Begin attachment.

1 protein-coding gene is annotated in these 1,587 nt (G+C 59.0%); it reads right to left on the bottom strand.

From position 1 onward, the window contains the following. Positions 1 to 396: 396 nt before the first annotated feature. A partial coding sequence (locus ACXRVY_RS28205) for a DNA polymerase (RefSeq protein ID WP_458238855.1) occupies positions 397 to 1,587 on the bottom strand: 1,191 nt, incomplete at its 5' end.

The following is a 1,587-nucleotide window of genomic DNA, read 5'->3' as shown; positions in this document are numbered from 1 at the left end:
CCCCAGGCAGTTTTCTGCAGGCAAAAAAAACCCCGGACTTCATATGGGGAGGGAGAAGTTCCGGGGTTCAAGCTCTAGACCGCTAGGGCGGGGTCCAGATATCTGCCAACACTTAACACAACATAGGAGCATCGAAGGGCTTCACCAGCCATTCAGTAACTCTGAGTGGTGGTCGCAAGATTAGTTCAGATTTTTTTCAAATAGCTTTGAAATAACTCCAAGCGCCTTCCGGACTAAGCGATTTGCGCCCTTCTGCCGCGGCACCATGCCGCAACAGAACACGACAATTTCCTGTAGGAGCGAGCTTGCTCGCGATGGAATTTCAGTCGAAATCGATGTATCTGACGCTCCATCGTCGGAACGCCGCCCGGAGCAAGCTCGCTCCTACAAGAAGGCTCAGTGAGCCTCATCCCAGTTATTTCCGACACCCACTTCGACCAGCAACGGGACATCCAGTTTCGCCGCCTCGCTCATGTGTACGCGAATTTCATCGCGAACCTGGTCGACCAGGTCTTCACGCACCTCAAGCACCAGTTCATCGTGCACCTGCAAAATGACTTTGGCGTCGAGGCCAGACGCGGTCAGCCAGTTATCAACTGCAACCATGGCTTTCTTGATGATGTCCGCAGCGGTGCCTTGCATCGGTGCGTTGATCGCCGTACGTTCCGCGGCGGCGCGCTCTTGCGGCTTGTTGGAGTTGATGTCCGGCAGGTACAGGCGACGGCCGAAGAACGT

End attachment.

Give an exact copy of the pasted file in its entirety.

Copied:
1 protein-coding gene is annotated in these 1,587 nt (G+C 59.0%); it reads right to left on the bottom strand.

From position 1 onward, the window contains the following. Positions 1 to 396: 396 nt before the first annotated feature. A partial coding sequence (locus ACXRVY_RS28205) for a DNA polymerase (RefSeq protein ID WP_458238855.1) occupies positions 397 to 1,587 on the bottom strand: 1,191 nt, incomplete at its 5' end.

The following is a 1,587-nucleotide window of genomic DNA, read 5'->3' as shown; positions in this document are numbered from 1 at the left end:
CCCCAGGCAGTTTTCTGCAGGCAAAAAAAACCCCGGACTTCATATGGGGAGGGAGAAGTTCCGGGGTTCAAGCTCTAGACCGCTAGGGCGGGGTCCAGATATCTGCCAACACTTAACACAACATAGGAGCATCGAAGGGCTTCACCAGCCATTCAGTAACTCTGAGTGGTGGTCGCAAGATTAGTTCAGATTTTTTTCAAATAGCTTTGAAATAACTCCAAGCGCCTTCCGGACTAAGCGATTTGCGCCCTTCTGCCGCGGCACCATGCCGCAACAGAACACGACAATTTCCTGTAGGAGCGAGCTTGCTCGCGATGGAATTTCAGTCGAAATCGATGTATCTGACGCTCCATCGTCGGAACGCCGCCCGGAGCAAGCTCGCTCCTACAAGAAGGCTCAGTGAGCCTCATCCCAGTTATTTCCGACACCCACTTCGACCAGCAACGGGACATCCAGTTTCGCCGCCTCGCTCATGTGTACGCGAATTTCATCGCGAACCTGGTCGACCAGGTCTTCACGCACCTCAAGCACCAGTTCATCGTGCACCTGCAAAATGACTTTGGCGTCGAGGCCAGACGCGGTCAGCCAGTTATCAACTGCAACCATGGCTTTCTTGATGATGTCCGCAGCGGTGCCTTGCATCGGTGCGTTGATCGCCGTACGTTCCGCGGCGGCGCGCTCTTGCGGCTTGTTGGAGTTGATGTCCGGCAGGTACAGGCGACGGCCGAAGAACGT